Street vendors of used products proliferate in the streets of Havana

Street vendors of used products proliferate in the streets of Havana

Second-hand clothes, the occasional worn-out shoe, soap, a box of cigarettes or homemade sweets, you can get everything at the street stalls that proliferate, every day, in some neighborhoods of Havana, especially in the Monte, Reina, Carlos III and Galiano streets.

“I don’t sell to get rich, I even do it sometimes to buy bread,” says a disabled woman over 70 years old who sells coquitos in the doorway of a school. “Sometimes very little is sold, other times things are better for me, but I can’t stop doing it, because it’s impossible for me to live on the pension.” Now his coffee pot is broken, he is sad, and yesterday they came selling him a 6-cup size one for 2,500 pesos. The coffee machines are sold in stores for $12.50 in foreign currency and are then resold by the informal sector at high prices in national currency. “But I don’t have a card in MLC nor have I ever set foot in one of those stores,” he laments.

Unlike the recently authorized garage sales, these commercial points are not in the portal of a house or in the vicinity of the home of the improvised seller, but take advantage of the busiest places to place the merchandise, on a blanket on the ground. , the front steps of a building or a park bench. They operate under total illegality, but their products are so precarious and worn that the police rarely reprimand them.

“Although they may not look as pretty or shiny, these pieces can save anyone’s day if they have a leak in the house,” he says, showing several metal pipe elbows

A pair of shoes with broken heels, pieces of plumbing used several times, a photo frame cracked at one end, empty knobs to store liquid detergents or hand gel are part of these sales of the urgency that make up the lowest level of private commerce on the Island. However, despite their very poor offer, the sellers manage to get some money out of them.

“There is always someone who is looking for something second-hand because they cannot buy it new,” a vendor who has his blanket near the Plaza de Cuatro Caminos tells this newspaper. “Even if they don’t look as pretty or shiny, these pieces can save anyone’s day if they have a leak in the house,” he says, displaying several metal pipe elbows.

As the crisis in the country deepens, products that a few years ago nobody would think could find a buyer appear in these improvised points. Some are true relics of a recent past where a greater number of children’s toys, school supplies, home decorations and even plastic flowers could be found in Cuban stores.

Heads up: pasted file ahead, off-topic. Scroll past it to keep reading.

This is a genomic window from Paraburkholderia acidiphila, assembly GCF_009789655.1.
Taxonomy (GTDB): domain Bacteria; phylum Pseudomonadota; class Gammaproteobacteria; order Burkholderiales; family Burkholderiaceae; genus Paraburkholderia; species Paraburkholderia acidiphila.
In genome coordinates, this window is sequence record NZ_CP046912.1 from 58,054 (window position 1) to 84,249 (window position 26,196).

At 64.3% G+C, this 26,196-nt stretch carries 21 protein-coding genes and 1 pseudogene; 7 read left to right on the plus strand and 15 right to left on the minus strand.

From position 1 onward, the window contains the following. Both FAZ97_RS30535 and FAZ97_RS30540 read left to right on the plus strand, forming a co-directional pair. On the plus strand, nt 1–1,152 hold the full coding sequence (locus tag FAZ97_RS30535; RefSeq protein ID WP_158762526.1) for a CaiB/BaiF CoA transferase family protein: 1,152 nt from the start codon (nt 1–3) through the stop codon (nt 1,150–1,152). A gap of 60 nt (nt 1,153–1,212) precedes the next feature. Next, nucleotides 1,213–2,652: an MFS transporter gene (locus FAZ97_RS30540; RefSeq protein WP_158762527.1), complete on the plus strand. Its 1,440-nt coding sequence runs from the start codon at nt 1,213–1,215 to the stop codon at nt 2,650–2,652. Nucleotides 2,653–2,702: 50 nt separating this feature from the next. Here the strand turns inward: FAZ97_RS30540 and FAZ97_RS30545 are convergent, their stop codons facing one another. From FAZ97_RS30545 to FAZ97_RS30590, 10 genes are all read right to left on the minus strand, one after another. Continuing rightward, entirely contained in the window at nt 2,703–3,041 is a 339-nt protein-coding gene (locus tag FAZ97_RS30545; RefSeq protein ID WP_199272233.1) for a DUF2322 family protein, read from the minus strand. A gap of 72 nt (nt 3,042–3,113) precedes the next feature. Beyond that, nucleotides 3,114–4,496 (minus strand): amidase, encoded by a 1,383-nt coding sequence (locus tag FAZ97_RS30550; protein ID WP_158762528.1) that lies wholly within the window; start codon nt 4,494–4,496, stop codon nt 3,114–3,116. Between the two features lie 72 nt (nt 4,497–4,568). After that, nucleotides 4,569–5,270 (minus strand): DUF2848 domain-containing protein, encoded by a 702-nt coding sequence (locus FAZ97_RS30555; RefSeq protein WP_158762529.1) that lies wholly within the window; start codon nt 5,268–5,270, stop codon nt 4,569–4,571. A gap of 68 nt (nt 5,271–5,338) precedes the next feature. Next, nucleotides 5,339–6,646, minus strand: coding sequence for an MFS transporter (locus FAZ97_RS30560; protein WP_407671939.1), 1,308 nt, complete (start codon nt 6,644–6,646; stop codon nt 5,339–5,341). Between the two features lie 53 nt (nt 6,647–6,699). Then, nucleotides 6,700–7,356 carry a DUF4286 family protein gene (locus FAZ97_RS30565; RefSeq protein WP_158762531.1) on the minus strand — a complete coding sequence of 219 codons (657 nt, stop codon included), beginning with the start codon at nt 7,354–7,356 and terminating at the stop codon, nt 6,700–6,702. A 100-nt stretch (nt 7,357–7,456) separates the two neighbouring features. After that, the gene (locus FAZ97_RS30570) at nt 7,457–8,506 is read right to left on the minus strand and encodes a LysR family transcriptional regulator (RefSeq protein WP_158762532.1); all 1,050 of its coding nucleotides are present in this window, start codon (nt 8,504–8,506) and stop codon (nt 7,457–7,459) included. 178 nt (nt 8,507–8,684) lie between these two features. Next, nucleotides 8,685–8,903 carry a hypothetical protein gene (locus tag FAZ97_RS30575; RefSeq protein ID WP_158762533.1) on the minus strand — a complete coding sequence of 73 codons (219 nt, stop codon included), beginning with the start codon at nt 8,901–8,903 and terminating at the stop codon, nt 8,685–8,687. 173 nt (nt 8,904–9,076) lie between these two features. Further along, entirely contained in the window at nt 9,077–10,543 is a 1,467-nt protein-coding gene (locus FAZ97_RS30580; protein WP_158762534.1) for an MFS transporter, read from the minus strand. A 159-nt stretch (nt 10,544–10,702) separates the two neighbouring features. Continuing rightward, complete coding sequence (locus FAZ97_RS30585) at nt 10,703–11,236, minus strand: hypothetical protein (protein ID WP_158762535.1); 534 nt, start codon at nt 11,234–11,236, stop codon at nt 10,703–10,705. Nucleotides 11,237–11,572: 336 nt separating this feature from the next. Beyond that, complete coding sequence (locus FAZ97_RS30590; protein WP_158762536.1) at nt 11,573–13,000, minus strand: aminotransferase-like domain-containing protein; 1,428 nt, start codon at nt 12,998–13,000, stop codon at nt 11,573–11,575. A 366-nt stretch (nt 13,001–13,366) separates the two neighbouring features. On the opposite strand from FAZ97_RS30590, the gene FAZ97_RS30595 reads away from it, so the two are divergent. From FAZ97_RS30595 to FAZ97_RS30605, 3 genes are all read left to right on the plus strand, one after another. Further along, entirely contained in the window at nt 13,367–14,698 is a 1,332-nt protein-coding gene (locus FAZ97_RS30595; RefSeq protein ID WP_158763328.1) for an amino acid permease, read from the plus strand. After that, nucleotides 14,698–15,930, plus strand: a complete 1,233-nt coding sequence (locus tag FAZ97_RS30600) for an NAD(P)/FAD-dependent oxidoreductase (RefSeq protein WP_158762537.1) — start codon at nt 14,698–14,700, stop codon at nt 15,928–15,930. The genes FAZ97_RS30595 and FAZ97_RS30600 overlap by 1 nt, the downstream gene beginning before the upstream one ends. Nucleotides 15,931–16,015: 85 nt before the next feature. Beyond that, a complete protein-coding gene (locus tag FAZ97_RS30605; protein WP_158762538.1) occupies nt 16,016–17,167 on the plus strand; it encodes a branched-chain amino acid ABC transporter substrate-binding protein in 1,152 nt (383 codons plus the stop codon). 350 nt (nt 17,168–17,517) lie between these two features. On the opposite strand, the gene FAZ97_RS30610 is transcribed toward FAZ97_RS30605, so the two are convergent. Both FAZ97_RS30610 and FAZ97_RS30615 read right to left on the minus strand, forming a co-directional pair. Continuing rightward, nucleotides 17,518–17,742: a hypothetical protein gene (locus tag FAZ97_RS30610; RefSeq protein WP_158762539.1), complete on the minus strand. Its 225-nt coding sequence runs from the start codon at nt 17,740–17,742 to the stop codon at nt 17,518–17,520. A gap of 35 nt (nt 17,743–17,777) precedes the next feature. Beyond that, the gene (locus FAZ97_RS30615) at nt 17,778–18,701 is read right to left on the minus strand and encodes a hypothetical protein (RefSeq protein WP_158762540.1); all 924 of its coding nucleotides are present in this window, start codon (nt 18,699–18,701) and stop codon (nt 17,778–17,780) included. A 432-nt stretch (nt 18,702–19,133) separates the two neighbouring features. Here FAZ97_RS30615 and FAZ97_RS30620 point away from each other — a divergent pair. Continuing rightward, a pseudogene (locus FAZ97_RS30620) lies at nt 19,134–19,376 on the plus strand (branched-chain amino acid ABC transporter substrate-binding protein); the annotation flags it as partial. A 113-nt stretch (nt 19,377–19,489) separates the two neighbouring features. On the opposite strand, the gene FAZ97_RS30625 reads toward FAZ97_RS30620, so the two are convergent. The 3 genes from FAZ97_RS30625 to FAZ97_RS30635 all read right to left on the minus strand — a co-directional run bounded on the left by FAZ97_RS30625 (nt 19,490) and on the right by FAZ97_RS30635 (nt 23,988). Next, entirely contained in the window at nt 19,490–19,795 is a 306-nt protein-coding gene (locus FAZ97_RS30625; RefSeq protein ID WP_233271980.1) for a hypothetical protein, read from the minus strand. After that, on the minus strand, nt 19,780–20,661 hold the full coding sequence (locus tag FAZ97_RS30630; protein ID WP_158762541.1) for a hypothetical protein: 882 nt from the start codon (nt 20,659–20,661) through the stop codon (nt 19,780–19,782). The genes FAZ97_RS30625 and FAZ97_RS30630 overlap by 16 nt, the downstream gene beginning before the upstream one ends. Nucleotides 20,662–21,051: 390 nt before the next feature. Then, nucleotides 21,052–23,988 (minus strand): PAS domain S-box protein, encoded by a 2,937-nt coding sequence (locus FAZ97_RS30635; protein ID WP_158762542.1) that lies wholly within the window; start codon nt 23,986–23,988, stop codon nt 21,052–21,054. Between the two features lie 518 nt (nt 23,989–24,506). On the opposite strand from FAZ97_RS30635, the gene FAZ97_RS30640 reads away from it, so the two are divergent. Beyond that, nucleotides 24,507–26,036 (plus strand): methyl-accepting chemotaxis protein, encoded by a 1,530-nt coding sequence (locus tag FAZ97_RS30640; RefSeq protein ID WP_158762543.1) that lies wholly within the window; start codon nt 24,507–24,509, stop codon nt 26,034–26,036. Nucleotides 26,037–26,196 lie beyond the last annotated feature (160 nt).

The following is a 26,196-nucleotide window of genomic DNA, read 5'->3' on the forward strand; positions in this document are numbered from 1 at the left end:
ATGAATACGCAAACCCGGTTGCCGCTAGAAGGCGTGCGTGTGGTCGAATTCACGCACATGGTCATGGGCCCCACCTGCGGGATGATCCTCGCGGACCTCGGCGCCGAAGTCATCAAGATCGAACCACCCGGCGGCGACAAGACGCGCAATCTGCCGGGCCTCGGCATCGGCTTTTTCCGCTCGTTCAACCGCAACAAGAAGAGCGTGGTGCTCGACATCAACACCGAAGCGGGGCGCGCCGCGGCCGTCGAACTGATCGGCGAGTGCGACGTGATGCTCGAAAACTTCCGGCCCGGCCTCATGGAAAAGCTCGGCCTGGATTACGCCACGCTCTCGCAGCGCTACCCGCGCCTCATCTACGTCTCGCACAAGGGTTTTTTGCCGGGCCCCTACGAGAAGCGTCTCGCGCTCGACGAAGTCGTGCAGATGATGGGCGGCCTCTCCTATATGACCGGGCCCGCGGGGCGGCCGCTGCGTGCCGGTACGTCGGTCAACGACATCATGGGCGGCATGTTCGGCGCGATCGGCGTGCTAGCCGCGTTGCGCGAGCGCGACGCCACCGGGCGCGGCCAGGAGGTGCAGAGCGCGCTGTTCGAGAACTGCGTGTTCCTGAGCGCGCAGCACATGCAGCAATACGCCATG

“I sell empty perfume bottles,” details another informal vendor who occupies the entrance of a staircase on Belascoaín street in Central Havana. “There are people who want to put a cheap cologne in a nice bottle and I buy them from house to house, wash them well and sell them here. Some don’t last at all between when I take them out and they buy them from me.”

“This week I have been lucky because I found good bottles thrown in the garbage in Playa and they were all of quality and the ones that can be refilled, they were practically snatched from my hand as soon as I started selling them”

“This week I have been lucky because I found good bottles thrown in the garbage in Playa and they were all of quality and the ones that can be refilled, they were practically snatched from my hand as soon as I started selling them,” he adds. The woman also offers small empty Nivea cream cans and non-carbonated matchboxes for those who want to refill them. Others fill the bottles they collect with cheap colognes and sell them that way.

The Cuban government and the official press ignore these stories and the galloping inflation, one of the reasons for the proliferation of these street vendors. When an official date approaches or an important foreign visitor arrives in the country, the uniformed men clean the main avenues of the presence of these merchants, but later they return multiplied.

"There is always someone who is looking for something second hand because they can not buy it new", a street vendor comments to this newspaper.  (14ymedio)

“Today a bag of milk is 1,000 pesos and tomorrow it can go up to 1,200,” complains a used clothing vendor on Reina Street. “I never imagined that after working so many years I would have to start doing this to be able to eat, this was not the future that the Revolution offered me when I was a young man and for which I worked so hard.”

No self-employment license covers these precarious traders. Most of them are elderly people, women or people who practically live on the streets. When they do manage to scrape together some money, their main expenses go to buying food from the nearest stalls. They literally sell to eat.

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